2023 Investment Trends & Incentives In The Russian Far East
Bordering China, foreign investment in Russia’s Far East increased 23% in 2022. We look at the investment trends, developments, and opportunities.
The Russian Far East occupies 41% of Russia yet has just 5.56% of its total population. Yet with Russia’s Pivot to Asia, and especially trade with China, there is great potential for growth in the export of business and IT services, education, and cultural tourism.
However, for the qualitative development of the Russian Far East’s infrastructure, significant investments are required – while Russian government funds allocated for these purposes are not yet sufficient. That has prevented the private sector home and abroad from taking advantage of the opportunities – investment into the Russian Far Eastern Federal District reached Rubles 537 billion (US$7.8 billion) an increase of 23% compared to 2021.
In total, over the past decade, Rubles 7.2 trillion (US$1 trillion) has been invested in Russian Far East projects, while last year, over 140 new enterprises began operating in the region.
During 2023, it is planned to attract up to Rubles 200 billion (US$2.9 billion) to projects under the Far Eastern Concession. It is planned to implement 30 projects using this capital, with the initial 14 projects already approved and being implemented. These include a new ski resort in Primorsky Krai, a children’s camp in the Khabarovsk Territory, lighting in Chita and Birobidzhan, heat supply for a village in the Trans-Baikal Territory, sports and social facilities in the Magadan Region.
Increasing quality of life
Alexei Chekunkov, Minister for the Development of the Far East and the Arctic, has stated to media that “Our first task is to keep today’s Far East residents and attract new ones.”
Almost 3,000 new projects are currently being implemented in the Far Eastern Advanced Development Territories (TOR) and the Free Port, of which 657 have already been launched. Some of these are global leaders that are changing the structure of the world economy: the Zvezda shipyard, the Power of Siberia gas pipeline, the Amur gas cluster, the Udokan, Malmyzh and Baimskoye fields, the Three Volcanoes tourist center and others.
Chekunkov’s stated second important task, is to maintain a comfortable environment for life. This goal is served by ideas for the renewal of Far Eastern cities, the housing project “Far Eastern Quarters”, and the education development program “Priority 2030. Far East”.
“Third, the Far East should be interesting,” Chekunkov continues. — We are opening creative clusters, branches of creative universities. These are just small touches to a large complex work that affects all areas of life – from the Northern Sea Route to the development of small and medium-sized businesses, from preschool education to active longevity, from Ulan-Ude to Kunashir.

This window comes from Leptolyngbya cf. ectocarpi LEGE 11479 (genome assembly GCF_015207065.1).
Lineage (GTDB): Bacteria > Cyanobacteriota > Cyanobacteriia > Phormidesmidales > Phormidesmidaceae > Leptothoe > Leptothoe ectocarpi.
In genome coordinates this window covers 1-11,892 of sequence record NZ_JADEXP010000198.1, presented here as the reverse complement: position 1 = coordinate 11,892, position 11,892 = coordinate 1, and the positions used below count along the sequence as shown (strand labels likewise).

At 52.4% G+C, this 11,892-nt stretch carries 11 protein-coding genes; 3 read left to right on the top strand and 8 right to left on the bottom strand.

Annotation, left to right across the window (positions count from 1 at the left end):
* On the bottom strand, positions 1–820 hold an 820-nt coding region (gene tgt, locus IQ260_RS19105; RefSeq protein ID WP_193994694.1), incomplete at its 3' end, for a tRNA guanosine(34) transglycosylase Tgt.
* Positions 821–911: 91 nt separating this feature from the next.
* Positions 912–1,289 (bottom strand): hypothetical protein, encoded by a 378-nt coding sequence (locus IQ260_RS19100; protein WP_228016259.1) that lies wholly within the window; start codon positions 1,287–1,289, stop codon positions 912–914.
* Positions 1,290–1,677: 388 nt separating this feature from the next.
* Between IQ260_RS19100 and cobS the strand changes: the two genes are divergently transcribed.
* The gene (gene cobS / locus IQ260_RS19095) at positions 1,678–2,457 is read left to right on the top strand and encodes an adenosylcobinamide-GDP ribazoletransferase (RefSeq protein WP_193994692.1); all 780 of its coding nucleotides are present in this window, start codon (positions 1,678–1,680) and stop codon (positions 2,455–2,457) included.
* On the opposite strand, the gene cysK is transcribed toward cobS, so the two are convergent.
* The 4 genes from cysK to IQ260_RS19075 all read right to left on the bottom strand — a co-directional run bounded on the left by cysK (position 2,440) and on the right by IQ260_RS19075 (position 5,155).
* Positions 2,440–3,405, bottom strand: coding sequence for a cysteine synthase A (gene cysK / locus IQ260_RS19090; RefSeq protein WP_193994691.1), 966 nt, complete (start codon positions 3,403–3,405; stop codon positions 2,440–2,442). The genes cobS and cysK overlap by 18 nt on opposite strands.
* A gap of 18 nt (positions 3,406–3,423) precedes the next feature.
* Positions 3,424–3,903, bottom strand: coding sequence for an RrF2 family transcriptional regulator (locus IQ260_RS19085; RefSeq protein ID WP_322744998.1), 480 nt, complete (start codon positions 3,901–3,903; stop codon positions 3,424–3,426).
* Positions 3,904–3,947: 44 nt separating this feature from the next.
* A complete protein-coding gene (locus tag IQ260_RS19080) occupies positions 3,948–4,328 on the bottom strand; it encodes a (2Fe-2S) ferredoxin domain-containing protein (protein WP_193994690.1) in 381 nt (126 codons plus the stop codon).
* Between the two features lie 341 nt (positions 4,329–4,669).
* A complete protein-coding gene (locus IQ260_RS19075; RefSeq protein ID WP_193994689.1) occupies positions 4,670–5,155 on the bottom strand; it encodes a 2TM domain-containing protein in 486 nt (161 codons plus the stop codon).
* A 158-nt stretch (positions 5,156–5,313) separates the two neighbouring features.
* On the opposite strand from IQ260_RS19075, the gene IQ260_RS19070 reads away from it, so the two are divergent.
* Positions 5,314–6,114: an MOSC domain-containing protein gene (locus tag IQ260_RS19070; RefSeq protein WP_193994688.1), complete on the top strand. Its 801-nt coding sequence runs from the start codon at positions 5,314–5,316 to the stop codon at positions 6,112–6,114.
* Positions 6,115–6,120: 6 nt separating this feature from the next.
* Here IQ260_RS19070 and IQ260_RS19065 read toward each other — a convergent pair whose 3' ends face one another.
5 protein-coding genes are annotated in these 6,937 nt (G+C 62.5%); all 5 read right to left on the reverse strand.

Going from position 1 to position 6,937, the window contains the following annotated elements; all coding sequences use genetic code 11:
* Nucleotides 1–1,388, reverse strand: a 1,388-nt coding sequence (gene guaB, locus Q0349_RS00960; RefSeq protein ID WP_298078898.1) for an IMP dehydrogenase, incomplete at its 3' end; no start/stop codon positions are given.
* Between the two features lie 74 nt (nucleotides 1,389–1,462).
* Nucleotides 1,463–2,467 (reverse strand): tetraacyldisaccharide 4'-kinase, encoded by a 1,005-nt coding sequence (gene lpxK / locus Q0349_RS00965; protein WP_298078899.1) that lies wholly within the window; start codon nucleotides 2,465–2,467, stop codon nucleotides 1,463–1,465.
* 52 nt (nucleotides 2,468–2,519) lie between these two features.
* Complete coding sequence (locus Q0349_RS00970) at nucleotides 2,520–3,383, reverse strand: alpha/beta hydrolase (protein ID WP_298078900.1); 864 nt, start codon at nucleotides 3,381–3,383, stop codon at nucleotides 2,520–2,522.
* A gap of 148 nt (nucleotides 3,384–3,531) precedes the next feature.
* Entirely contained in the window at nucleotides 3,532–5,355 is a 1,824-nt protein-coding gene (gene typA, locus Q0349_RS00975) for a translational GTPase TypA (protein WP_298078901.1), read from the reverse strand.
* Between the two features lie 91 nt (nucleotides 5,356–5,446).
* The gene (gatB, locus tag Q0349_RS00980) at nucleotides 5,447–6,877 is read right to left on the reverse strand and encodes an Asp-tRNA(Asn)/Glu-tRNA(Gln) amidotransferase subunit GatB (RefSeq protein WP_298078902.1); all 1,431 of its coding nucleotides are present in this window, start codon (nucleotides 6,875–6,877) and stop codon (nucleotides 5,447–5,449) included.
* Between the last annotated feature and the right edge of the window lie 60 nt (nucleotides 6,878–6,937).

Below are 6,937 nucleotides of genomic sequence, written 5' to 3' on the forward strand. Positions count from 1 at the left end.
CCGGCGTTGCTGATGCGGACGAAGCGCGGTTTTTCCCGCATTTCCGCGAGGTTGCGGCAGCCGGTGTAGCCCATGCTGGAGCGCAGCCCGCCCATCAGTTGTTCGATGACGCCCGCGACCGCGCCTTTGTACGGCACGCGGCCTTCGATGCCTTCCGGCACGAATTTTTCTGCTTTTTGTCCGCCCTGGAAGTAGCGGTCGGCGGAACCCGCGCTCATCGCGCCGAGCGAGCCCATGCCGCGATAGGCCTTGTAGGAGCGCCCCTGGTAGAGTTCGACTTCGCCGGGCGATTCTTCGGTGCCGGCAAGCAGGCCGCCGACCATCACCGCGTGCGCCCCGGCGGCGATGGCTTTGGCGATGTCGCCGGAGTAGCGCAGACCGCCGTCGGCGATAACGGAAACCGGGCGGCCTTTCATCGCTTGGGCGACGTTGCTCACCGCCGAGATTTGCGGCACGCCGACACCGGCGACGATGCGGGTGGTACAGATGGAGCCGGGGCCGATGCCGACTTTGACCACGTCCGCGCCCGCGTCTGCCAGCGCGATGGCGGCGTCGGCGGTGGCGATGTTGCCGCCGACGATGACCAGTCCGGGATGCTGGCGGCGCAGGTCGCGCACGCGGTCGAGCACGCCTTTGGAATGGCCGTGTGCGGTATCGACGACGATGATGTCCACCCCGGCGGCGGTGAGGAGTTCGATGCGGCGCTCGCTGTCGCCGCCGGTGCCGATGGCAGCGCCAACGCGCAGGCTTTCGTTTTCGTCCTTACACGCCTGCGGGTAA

Dynamic Far Eastern regions
According to the FANU “Eastern Center for State Planning”, in 2023 the volume of investments in the Far Eastern Federal District will increase. Positive dynamics are expected in nine regions of the Far East, among them the highest growth rates are in the Chukotka Autonomous Okrug (+41.7%, due to the development of the Baimskaya ore zone), the Republic of Buryatia (+25.6%, the implementation of projects in the field of mining minerals, aircraft manufacturing, agriculture, transport and tourism), Trans-Baikal Territory (+4.9%, development of mineral deposits, modernization and expansion of the BAM and the Trans-Siberian Railway).
VEB.RF, the Russian State Investment Fund, are also involved, and approved eight new projects in the Far East worth Rubles 126 billion (US$1.8 billion) in 2022. They stated “The development of infrastructure and ensuring its transport accessibility can improve the quality of life and the business climate of the microregion.”
Currently, VEB.RF has 21 projects with a total volume of Rubles 163 billion (US$1.8 billion) in the active stage of development, including projects to modernize airports, upgrade public transport, and create local digital infrastructure.
One of the programs is related to increasing energy efficiency using renewable sources in the villages of Transbaikalia. Although the Far East is a territory of great opportunities with a large financial centre, there are certain limitations: the labour force, lack of infrastructure, territorial remoteness, as well as difficult climatic conditions, the press service lists. To increase the investment attractiveness of the Far East, a concessional financing mechanism was created, implemented by VEB.RF together with the Ministry for the Development of the Russian Far East.